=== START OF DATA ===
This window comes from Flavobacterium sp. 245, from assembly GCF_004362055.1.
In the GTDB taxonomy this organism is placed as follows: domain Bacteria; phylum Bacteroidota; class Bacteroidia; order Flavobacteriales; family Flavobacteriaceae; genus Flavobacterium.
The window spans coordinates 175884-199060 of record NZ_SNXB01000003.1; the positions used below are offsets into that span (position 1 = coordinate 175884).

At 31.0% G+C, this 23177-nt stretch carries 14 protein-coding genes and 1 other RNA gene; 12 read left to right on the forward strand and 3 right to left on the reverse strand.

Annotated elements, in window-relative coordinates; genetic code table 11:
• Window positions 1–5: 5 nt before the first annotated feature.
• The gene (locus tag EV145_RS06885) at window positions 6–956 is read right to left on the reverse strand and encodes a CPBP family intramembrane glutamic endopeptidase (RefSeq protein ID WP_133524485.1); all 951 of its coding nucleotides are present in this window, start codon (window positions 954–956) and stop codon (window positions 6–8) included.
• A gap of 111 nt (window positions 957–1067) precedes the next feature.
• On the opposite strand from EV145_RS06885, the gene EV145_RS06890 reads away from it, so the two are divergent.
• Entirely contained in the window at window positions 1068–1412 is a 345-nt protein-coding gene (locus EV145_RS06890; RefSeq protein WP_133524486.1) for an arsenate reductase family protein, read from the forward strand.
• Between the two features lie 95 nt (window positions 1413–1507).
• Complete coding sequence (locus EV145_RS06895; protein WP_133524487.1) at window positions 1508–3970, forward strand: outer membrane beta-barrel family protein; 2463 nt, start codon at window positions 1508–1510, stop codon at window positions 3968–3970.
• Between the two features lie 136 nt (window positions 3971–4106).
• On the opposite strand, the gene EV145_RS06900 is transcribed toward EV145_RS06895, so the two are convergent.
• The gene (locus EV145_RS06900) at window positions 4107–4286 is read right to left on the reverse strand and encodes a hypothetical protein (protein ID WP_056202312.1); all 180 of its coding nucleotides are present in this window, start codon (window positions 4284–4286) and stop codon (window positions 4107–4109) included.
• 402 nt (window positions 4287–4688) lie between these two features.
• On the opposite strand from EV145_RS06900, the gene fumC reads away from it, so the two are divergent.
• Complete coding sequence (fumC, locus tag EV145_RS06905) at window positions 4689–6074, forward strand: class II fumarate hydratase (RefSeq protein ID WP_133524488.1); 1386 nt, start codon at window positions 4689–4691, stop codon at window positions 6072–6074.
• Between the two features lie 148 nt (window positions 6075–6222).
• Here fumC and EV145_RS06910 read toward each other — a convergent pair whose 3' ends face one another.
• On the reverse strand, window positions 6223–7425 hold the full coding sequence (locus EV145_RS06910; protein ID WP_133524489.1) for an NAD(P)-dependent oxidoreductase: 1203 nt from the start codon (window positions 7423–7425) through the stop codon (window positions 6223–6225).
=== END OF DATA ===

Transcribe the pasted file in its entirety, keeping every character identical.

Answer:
This window comes from Flavobacterium sp. 245, from assembly GCF_004362055.1.
In the GTDB taxonomy this organism is placed as follows: domain Bacteria; phylum Bacteroidota; class Bacteroidia; order Flavobacteriales; family Flavobacteriaceae; genus Flavobacterium.
The window spans coordinates 175884-199060 of record NZ_SNXB01000003.1; the positions used below are offsets into that span (position 1 = coordinate 175884).

At 31.0% G+C, this 23177-nt stretch carries 14 protein-coding genes and 1 other RNA gene; 12 read left to right on the forward strand and 3 right to left on the reverse strand.

Annotated elements, in window-relative coordinates; genetic code table 11:
• Window positions 1–5: 5 nt before the first annotated feature.
• The gene (locus tag EV145_RS06885) at window positions 6–956 is read right to left on the reverse strand and encodes a CPBP family intramembrane glutamic endopeptidase (RefSeq protein ID WP_133524485.1); all 951 of its coding nucleotides are present in this window, start codon (window positions 954–956) and stop codon (window positions 6–8) included.
• A gap of 111 nt (window positions 957–1067) precedes the next feature.
• On the opposite strand from EV145_RS06885, the gene EV145_RS06890 reads away from it, so the two are divergent.
• Entirely contained in the window at window positions 1068–1412 is a 345-nt protein-coding gene (locus EV145_RS06890; RefSeq protein WP_133524486.1) for an arsenate reductase family protein, read from the forward strand.
• Between the two features lie 95 nt (window positions 1413–1507).
• Complete coding sequence (locus EV145_RS06895; protein WP_133524487.1) at window positions 1508–3970, forward strand: outer membrane beta-barrel family protein; 2463 nt, start codon at window positions 1508–1510, stop codon at window positions 3968–3970.
• Between the two features lie 136 nt (window positions 3971–4106).
• On the opposite strand, the gene EV145_RS06900 is transcribed toward EV145_RS06895, so the two are convergent.
• The gene (locus EV145_RS06900) at window positions 4107–4286 is read right to left on the reverse strand and encodes a hypothetical protein (protein ID WP_056202312.1); all 180 of its coding nucleotides are present in this window, start codon (window positions 4284–4286) and stop codon (window positions 4107–4109) included.
• 402 nt (window positions 4287–4688) lie between these two features.
• On the opposite strand from EV145_RS06900, the gene fumC reads away from it, so the two are divergent.
• Complete coding sequence (fumC, locus tag EV145_RS06905) at window positions 4689–6074, forward strand: class II fumarate hydratase (RefSeq protein ID WP_133524488.1); 1386 nt, start codon at window positions 4689–4691, stop codon at window positions 6072–6074.
• Between the two features lie 148 nt (window positions 6075–6222).
• Here fumC and EV145_RS06910 read toward each other — a convergent pair whose 3' ends face one another.
• On the reverse strand, window positions 6223–7425 hold the full coding sequence (locus EV145_RS06910; protein ID WP_133524489.1) for an NAD(P)-dependent oxidoreductase: 1203 nt from the start codon (window positions 7423–7425) through the stop codon (window positions 6223–6225).